Paul Goodman recently called for a 'Lower Spending Commission' to help the Chancellor deliver his deficit goals and finance job-creating tax relief. Throughout this week think tanks will be rising to the challenge with suggestions for saving money. The Reform think tank kicks off the series.
Andrew Haldenby is director of the independent think tank Reform.
The tax and spend debate is in a bad place as the Budget approaches. If the various newspaper reports are to be taken seriously, the Government’s key dilemma is exactly how best to levy more taxes from the very rich.
Even if the 50p rate were to go, it would (in effect) simply be replaced by a mansion tax, or a change in council tax, or a reduction in tax relief for pensions, or a further increase in tax on “non-doms”.
Such a Budget would certainly generate some headlines but nothing really would have changed and certainly no economic benefit achieved. Given what this Budget actually needs to do, such a shallow set of reforms would be a somewhat tragic missed opportunity.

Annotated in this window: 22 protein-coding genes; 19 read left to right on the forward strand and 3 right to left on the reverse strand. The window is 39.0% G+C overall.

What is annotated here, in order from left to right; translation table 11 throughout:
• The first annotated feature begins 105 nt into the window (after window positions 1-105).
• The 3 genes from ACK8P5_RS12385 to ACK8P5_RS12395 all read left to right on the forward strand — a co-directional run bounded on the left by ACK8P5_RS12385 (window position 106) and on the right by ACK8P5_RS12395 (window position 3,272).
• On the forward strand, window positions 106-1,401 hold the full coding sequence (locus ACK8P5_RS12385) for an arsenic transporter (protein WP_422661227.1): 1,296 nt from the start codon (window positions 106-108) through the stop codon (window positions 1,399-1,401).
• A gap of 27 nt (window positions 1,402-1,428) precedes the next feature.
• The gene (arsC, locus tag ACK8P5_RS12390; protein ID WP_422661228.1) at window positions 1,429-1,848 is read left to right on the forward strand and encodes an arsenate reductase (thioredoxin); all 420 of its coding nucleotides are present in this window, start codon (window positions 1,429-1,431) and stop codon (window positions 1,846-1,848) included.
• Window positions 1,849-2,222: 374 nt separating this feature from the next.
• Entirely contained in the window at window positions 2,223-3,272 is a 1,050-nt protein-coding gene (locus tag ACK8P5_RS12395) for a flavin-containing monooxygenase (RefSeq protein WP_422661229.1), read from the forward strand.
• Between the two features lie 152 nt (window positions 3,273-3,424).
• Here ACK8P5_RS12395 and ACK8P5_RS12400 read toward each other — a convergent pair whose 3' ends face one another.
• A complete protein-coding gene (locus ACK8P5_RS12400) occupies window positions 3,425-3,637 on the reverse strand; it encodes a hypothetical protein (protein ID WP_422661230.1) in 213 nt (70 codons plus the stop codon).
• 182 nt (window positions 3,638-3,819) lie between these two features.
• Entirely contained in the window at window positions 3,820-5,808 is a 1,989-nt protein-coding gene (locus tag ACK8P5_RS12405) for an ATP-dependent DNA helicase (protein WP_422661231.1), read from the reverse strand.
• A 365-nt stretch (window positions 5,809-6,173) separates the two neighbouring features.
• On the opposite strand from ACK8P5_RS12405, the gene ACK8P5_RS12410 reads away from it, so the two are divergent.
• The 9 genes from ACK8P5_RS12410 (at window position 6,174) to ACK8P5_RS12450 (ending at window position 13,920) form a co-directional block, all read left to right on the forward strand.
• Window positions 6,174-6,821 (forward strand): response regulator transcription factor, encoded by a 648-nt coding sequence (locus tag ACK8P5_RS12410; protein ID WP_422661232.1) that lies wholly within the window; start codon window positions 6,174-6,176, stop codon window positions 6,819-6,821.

The future of the 50p rate was put directly to Jeremy Browne, the Foreign Office Minister, at a Reform conference last Thursday. Jeremy’s answer was reported in the Telegraph (my translation of his words: it must go but only when the politics are right).
But actually the best answer came from Ruth Richardson, the outstanding former Finance Minister of New Zealand. She said that in the end, the level of taxation is determined by the level of spending that has to be financed. Of course the structure of taxation matters and the Government should be driving towards broad tax bases and lower rates. But the spending side of the equation is absolutely essential and deserves far more attention in the next three weeks that it has received hitherto, even if that discussion might be more challenging for Ministers.